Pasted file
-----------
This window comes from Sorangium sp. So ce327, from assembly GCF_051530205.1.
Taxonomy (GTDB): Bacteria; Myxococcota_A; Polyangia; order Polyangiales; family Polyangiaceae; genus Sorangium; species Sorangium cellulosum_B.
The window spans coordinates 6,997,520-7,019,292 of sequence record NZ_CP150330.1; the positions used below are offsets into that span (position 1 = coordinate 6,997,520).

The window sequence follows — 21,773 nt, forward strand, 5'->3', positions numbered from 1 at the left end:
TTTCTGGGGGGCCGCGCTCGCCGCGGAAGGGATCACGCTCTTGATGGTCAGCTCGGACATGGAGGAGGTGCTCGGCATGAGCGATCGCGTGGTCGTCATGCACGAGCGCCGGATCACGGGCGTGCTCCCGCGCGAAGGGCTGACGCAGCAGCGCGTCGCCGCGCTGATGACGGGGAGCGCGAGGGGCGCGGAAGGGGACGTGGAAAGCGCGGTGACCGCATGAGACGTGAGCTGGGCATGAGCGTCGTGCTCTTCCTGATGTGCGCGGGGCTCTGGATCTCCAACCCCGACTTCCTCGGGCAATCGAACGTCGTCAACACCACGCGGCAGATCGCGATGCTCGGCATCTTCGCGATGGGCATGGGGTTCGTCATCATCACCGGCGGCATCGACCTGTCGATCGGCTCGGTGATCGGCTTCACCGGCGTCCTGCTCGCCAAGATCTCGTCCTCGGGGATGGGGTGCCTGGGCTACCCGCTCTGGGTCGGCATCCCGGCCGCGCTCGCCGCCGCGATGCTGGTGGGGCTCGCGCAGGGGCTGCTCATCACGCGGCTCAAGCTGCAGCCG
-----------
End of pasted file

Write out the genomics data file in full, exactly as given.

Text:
This window comes from Sorangium sp. So ce327, from assembly GCF_051530205.1.
Taxonomy (GTDB): Bacteria; Myxococcota_A; Polyangia; order Polyangiales; family Polyangiaceae; genus Sorangium; species Sorangium cellulosum_B.
The window spans coordinates 6,997,520-7,019,292 of sequence record NZ_CP150330.1; the positions used below are offsets into that span (position 1 = coordinate 6,997,520).

The window sequence follows — 21,773 nt, forward strand, 5'->3', positions numbered from 1 at the left end:
TTTCTGGGGGGCCGCGCTCGCCGCGGAAGGGATCACGCTCTTGATGGTCAGCTCGGACATGGAGGAGGTGCTCGGCATGAGCGATCGCGTGGTCGTCATGCACGAGCGCCGGATCACGGGCGTGCTCCCGCGCGAAGGGCTGACGCAGCAGCGCGTCGCCGCGCTGATGACGGGGAGCGCGAGGGGCGCGGAAGGGGACGTGGAAAGCGCGGTGACCGCATGAGACGTGAGCTGGGCATGAGCGTCGTGCTCTTCCTGATGTGCGCGGGGCTCTGGATCTCCAACCCCGACTTCCTCGGGCAATCGAACGTCGTCAACACCACGCGGCAGATCGCGATGCTCGGCATCTTCGCGATGGGCATGGGGTTCGTCATCATCACCGGCGGCATCGACCTGTCGATCGGCTCGGTGATCGGCTTCACCGGCGTCCTGCTCGCCAAGATCTCGTCCTCGGGGATGGGGTGCCTGGGCTACCCGCTCTGGGTCGGCATCCCGGCCGCGCTCGCCGCCGCGATGCTGGTGGGGCTCGCGCAGGGGCTGCTCATCACGCGGCTCAAGCTGCAGCCG